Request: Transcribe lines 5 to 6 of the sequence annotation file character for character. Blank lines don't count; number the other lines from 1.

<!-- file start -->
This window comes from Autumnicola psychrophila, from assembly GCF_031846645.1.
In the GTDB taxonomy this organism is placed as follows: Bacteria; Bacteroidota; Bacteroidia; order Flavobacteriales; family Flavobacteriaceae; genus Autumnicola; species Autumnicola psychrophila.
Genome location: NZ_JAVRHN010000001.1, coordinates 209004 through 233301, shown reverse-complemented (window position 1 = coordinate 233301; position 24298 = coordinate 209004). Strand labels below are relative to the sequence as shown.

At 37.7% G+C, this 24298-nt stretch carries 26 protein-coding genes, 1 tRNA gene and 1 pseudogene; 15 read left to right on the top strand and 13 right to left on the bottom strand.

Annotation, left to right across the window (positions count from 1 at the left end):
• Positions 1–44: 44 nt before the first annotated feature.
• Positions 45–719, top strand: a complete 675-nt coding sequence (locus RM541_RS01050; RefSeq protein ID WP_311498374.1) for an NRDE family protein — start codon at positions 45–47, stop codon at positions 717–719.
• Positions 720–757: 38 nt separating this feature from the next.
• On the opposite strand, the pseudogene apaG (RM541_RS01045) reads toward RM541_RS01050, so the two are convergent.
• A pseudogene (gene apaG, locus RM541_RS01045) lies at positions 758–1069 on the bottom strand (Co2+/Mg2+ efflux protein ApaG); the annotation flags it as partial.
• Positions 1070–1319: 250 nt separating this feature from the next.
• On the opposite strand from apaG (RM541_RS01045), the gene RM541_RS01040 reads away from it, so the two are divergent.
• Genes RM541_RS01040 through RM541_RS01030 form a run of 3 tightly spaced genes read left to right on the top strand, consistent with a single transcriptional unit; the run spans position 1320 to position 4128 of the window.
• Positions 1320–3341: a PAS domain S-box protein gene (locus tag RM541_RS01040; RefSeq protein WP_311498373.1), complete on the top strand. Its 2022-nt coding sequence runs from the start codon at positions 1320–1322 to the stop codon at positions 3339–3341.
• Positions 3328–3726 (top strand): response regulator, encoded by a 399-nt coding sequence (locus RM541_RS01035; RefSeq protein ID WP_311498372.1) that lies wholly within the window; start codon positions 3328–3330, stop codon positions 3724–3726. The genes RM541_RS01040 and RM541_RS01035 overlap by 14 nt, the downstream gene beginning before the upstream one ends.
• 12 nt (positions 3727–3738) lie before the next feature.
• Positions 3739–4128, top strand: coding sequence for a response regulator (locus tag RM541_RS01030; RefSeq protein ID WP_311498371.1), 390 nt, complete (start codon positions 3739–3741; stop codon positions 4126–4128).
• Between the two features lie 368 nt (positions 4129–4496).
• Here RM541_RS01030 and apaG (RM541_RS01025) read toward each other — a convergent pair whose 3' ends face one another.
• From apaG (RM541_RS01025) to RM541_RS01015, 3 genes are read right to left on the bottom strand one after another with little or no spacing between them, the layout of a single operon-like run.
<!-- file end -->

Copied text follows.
Annotation, left to right across the window (positions count from 1 at the left end):
• Positions 1–44: 44 nt before the first annotated feature.